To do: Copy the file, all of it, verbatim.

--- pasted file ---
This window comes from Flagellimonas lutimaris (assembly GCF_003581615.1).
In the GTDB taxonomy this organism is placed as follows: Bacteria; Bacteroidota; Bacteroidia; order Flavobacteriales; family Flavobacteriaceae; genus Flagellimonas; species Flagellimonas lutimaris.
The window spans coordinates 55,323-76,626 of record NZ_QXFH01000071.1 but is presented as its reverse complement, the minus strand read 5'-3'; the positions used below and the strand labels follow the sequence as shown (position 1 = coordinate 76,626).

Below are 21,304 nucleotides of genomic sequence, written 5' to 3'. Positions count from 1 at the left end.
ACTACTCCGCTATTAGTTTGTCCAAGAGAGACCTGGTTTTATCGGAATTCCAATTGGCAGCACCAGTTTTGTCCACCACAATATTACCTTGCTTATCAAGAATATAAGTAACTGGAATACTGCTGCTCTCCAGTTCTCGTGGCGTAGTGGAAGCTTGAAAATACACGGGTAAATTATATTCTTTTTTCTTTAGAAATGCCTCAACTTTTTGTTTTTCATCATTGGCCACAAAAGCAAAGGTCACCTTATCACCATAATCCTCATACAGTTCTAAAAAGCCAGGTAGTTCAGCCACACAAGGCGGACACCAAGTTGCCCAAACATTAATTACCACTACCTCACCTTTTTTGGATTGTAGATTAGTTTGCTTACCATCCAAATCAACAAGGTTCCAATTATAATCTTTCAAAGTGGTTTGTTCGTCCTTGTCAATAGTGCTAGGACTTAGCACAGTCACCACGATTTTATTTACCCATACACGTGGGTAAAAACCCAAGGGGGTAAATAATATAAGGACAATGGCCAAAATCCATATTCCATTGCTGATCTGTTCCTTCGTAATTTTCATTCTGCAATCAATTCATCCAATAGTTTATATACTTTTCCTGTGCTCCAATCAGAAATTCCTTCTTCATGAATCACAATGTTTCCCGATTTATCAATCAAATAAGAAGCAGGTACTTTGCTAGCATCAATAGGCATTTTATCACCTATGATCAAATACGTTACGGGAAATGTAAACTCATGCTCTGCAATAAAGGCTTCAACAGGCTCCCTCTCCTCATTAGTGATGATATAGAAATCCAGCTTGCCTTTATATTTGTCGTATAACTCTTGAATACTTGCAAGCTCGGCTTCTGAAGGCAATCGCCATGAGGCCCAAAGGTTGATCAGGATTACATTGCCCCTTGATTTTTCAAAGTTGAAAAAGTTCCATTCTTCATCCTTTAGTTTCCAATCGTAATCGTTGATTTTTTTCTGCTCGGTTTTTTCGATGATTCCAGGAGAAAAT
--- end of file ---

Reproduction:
This window comes from Flagellimonas lutimaris (assembly GCF_003581615.1).
In the GTDB taxonomy this organism is placed as follows: Bacteria; Bacteroidota; Bacteroidia; order Flavobacteriales; family Flavobacteriaceae; genus Flagellimonas; species Flagellimonas lutimaris.
The window spans coordinates 55,323-76,626 of record NZ_QXFH01000071.1 but is presented as its reverse complement, the minus strand read 5'-3'; the positions used below and the strand labels follow the sequence as shown (position 1 = coordinate 76,626).

Below are 21,304 nucleotides of genomic sequence, written 5' to 3'. Positions count from 1 at the left end.
ACTACTCCGCTATTAGTTTGTCCAAGAGAGACCTGGTTTTATCGGAATTCCAATTGGCAGCACCAGTTTTGTCCACCACAATATTACCTTGCTTATCAAGAATATAAGTAACTGGAATACTGCTGCTCTCCAGTTCTCGTGGCGTAGTGGAAGCTTGAAAATACACGGGTAAATTATATTCTTTTTTCTTTAGAAATGCCTCAACTTTTTGTTTTTCATCATTGGCCACAAAAGCAAAGGTCACCTTATCACCATAATCCTCATACAGTTCTAAAAAGCCAGGTAGTTCAGCCACACAAGGCGGACACCAAGTTGCCCAAACATTAATTACCACTACCTCACCTTTTTTGGATTGTAGATTAGTTTGCTTACCATCCAAATCAACAAGGTTCCAATTATAATCTTTCAAAGTGGTTTGTTCGTCCTTGTCAATAGTGCTAGGACTTAGCACAGTCACCACGATTTTATTTACCCATACACGTGGGTAAAAACCCAAGGGGGTAAATAATATAAGGACAATGGCCAAAATCCATATTCCATTGCTGATCTGTTCCTTCGTAATTTTCATTCTGCAATCAATTCATCCAATAGTTTATATACTTTTCCTGTGCTCCAATCAGAAATTCCTTCTTCATGAATCACAATGTTTCCCGATTTATCAATCAAATAAGAAGCAGGTACTTTGCTAGCATCAATAGGCATTTTATCACCTATGATCAAATACGTTACGGGAAATGTAAACTCATGCTCTGCAATAAAGGCTTCAACAGGCTCCCTCTCCTCATTAGTGATGATATAGAAATCCAGCTTGCCTTTATATTTGTCGTATAACTCTTGAATACTTGCAAGCTCGGCTTCTGAAGGCAATCGCCATGAGGCCCAAAGGTTGATCAGGATTACATTGCCCCTTGATTTTTCAAAGTTGAAAAAGTTCCATTCTTCATCCTTTAGTTTCCAATCGTAATCGTTGATTTTTTTCTGCTCGGTTTTTTCGATGATTCCAGGAGAAAAT